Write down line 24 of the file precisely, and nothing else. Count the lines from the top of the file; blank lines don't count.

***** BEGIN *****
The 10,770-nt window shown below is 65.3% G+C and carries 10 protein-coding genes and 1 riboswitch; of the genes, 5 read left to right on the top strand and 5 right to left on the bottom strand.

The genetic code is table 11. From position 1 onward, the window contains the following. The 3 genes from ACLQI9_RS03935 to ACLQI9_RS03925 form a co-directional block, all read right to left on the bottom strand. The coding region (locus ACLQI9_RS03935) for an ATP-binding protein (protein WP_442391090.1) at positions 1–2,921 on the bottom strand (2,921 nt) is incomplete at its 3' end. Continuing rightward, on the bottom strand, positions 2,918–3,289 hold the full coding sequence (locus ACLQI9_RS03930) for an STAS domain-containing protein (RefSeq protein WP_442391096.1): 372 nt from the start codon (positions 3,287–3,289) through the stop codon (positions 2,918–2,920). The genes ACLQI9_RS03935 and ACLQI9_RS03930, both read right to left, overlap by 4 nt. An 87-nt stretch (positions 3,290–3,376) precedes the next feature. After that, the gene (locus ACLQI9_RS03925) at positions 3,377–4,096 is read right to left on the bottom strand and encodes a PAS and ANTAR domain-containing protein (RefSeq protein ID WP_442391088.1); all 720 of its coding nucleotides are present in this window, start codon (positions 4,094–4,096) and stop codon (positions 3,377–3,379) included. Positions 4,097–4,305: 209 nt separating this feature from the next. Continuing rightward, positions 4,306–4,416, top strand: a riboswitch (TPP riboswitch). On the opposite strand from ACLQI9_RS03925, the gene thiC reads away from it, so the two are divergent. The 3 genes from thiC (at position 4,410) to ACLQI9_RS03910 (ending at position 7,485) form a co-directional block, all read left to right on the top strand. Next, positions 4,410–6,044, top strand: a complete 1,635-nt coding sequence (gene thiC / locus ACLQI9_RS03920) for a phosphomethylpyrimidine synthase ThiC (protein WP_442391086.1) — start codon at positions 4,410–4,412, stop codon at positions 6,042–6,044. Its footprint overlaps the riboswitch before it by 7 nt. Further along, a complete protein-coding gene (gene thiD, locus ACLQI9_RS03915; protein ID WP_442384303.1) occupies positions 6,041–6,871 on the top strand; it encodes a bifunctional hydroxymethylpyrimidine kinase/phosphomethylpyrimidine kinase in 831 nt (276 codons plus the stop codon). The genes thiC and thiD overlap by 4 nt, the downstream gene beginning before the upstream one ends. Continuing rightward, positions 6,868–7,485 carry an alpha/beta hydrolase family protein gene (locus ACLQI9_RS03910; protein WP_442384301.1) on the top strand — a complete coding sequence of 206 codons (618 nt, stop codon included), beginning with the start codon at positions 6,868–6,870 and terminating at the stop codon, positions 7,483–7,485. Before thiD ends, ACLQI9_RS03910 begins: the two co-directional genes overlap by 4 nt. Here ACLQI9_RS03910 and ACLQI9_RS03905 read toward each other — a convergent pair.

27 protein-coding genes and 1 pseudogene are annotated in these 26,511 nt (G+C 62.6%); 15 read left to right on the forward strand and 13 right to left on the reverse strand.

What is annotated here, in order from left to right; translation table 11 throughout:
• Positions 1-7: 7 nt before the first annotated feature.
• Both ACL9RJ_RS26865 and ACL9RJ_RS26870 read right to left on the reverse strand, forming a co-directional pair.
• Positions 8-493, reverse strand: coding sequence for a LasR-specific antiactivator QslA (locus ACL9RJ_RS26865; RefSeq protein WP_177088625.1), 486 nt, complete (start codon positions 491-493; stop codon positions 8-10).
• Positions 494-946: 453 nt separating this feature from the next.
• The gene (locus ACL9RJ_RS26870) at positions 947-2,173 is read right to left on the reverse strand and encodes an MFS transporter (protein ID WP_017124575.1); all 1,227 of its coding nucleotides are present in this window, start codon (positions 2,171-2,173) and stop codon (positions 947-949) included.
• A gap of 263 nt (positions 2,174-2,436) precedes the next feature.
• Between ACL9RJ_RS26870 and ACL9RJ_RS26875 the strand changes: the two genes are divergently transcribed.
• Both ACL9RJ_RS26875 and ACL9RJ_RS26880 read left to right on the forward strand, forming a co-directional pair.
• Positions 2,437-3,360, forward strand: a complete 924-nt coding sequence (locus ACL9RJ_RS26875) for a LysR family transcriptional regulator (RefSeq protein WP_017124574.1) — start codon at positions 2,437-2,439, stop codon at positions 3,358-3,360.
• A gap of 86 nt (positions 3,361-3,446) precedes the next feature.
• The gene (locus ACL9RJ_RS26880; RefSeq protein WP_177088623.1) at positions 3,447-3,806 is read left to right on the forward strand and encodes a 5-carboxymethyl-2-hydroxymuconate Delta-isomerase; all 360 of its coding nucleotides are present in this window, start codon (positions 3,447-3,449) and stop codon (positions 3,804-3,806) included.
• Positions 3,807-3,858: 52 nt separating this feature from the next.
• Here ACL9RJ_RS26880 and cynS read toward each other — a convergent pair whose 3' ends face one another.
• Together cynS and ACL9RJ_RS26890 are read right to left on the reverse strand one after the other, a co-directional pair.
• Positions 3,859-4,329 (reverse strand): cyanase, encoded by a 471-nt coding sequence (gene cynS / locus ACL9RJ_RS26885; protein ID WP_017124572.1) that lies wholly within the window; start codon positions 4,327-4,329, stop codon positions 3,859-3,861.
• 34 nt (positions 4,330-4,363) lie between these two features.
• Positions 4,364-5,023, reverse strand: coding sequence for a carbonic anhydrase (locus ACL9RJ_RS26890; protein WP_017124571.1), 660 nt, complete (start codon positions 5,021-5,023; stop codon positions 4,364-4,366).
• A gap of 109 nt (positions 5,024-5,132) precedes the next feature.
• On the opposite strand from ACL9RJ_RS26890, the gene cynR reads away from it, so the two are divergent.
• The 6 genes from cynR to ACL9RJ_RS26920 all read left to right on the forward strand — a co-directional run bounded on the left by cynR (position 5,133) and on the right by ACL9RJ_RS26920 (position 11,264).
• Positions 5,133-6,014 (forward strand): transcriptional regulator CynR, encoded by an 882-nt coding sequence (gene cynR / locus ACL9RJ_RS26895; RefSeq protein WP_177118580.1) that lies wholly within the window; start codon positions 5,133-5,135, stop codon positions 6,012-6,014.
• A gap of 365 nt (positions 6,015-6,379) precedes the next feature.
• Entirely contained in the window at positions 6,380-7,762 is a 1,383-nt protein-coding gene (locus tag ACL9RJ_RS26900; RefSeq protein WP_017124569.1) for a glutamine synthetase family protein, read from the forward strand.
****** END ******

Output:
• The 6 genes from cynR to ACL9RJ_RS26920 all read left to right on the forward strand — a co-directional run bounded on the left by cynR (position 5,133) and on the right by ACL9RJ_RS26920 (position 11,264).